"Child, I ain't passed the bar, but I know a little bit / Enough that you won't illegally search my shit," says Jay-Z's persona when a cop pulls him over in "99 Problems." But does he really know how the Constitution applies to car searches? Does anybody? Right from the start, Seo explains, the legal system was reluctant to see the car as truly a portable home. Rather than include cars in the list of "persons, houses, papers, and effects" that the Fourth Amendment secures "against unreasonable searches and seizures," the courts opted for a plethora of increasingly fine-tuned procedural rules that neither drivers nor cops find very intuitive.

Because substantive rights would have greatly limited the discretionary policing that the "law abiding" wanted, the minorities and the poor instead received rules regulating the police's every-growing power. (20)
This "thicket of procedures" (20) of course applied to white and well-off folks too. But since the test of compliance with procedures was usually the "reasonable" discretion of the individual cop, there was wide latitude for "reasonable" race and class prejudice. He looked dangerous: because he was a Negro, because he was a redneck, because he was a Mexican. Why am I writing this in the past tense? The past isn't even past.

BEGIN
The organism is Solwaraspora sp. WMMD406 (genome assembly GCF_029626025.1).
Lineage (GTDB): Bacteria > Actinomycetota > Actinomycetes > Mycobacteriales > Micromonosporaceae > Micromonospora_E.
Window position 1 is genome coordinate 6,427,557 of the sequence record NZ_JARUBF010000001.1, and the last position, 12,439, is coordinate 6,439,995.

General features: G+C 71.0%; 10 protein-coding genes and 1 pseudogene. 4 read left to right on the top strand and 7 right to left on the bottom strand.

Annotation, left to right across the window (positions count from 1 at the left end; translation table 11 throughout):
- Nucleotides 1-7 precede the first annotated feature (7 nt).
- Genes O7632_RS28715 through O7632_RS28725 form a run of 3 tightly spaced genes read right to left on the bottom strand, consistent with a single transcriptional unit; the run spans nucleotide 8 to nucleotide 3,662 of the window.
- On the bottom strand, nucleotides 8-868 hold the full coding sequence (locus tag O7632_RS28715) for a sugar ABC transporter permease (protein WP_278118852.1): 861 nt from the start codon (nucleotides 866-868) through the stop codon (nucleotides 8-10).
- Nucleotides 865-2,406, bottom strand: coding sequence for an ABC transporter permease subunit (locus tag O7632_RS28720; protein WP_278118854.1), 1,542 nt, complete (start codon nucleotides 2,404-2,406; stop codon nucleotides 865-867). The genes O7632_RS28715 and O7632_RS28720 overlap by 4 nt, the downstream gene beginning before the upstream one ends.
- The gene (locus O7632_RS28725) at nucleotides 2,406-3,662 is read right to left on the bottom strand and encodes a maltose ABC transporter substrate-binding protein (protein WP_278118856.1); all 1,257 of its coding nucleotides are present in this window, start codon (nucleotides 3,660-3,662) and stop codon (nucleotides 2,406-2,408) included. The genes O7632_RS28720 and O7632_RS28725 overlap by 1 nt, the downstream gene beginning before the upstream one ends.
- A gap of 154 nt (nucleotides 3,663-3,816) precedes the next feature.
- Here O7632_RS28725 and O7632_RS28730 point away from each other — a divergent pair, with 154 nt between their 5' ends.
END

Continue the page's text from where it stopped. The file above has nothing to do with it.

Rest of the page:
"They now stopped respectable people" too, of course (82); we've all been stopped, but some of us have had the pleasant encounters that come with Driving While White and Middle-Class. In the mid-20th-century, innocent "respectables" did not complain when cops pulled them over or even sometimes searched their vehicles (of course finding nothing). The "respectable" did not have much solidarity with the guilty, and the guilty found it difficult to get sympathy or legal remedy when their rights were violated.

Meanwhile, rules for dealing with cop-driver encounters became increasingly fine-grained, seemingly to the point of madness (249-53). Can they search the passenger area of a car? Can they search its trunk? Can they search a locked trunk inside the trunk? Can they search the driver's pockets? A passenger's pockets? The pockets of a garment inside the passenger area of a car but within "grabbing distance?" How would any trained cop, let alone lay driver or passenger, keep track of the answers? Seo quotes Henry Friendly in 1965, quoting Learned Hand in 1952: "Constitutions must not degenerate into vade mecums or codes; when they begin to do so, it is a sign of a community unsure of itself and seeking protection against its own misgivings" (230). We're still unsure, maybe more unsure than ever.